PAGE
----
Well, quite simply, we want you to understand when you have fur. And, by extension, when that means you should listen. See, the dog’s not an asshole just for turning down the temperature. As far as he knows, that’s fine, right? He genuinely cannot feel the pain it causes, he doesn’t even know about it. No one thinks he’s a bad person for totally accidentally doing harm.

Here’s where he becomes an asshole: the minute the gecko says, “look, you’re hurting me,” and he says, “what? No, I’m not. This ‘cold’ stuff doesn’t even exist, I should know, I’ve never felt it. You’re imagining it. It’s not there. It’s fine because of fur, because of paws, because look, you can curl up around this lamp, because sometimes my water dish is too tepid and I just shut up and cope, obviously temperature isn’t this big deal you make it, and you’ve never had to deal with mange anyway, my life is just as hard.”

And then the dog just ignores it. Because he can. That’s the privilege that comes with having fur, with being a dog in Ohio. He doesn’t have to think about it. He doesn’t have to live daily with the cold. He has no idea what he’s talking about, and he will never, ever be forced to learn. He can keep making the lizard miserable until the day they both die, and he will never suffer for it beyond the mild annoyance of her complaining. And she, meanwhile, gets to try not to freeze to death.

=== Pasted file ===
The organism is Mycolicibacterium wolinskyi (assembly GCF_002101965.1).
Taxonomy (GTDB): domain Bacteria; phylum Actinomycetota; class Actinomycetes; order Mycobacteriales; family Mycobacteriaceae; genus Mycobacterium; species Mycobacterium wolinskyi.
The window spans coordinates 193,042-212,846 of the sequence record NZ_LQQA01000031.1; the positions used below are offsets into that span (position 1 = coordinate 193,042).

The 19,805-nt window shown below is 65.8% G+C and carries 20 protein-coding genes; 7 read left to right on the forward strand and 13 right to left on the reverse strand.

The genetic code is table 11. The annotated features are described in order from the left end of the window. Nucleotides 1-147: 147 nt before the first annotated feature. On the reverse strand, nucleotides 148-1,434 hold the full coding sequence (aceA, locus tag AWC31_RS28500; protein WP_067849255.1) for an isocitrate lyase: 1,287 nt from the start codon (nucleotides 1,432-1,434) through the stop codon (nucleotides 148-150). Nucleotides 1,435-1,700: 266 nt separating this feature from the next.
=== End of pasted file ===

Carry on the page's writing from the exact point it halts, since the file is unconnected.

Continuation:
So, quite simply: don’t be that dog. If you’re straight and a queer person says “do not title your book ‘Beautiful Cocksucker,’ that’s stupid and offensive,” listen and believe him. If you’re white and a black person says “really, now, we’re all getting a little tired of that What These People Need Is A Honky trope, please write a better movie,” listen and believe her. If you’re male and a woman says “this maquette is a perfect example of why women don’t read comics,” listen and believe her. Maybe you don’t see anything wrong with it, maybe you think it’s oh-so-perfect to your artistic vision, maybe it seems like an oversensitive big deal over nothing to you. WELL OF COURSE IT DOES, YOU HAVE FUR. Nevertheless, just because you personally can’t feel that hurt, doesn’t mean it’s not real. All it means is you have privilege.

That’s not a bad thing. You can’t help being born with fur. Every single one of us has some kind of privilege over somebody. What matters is whether we’re aware of it, and what we choose to do with it, and that we not use it to dismiss the valid and real concerns of the people who don’t share our particular brand.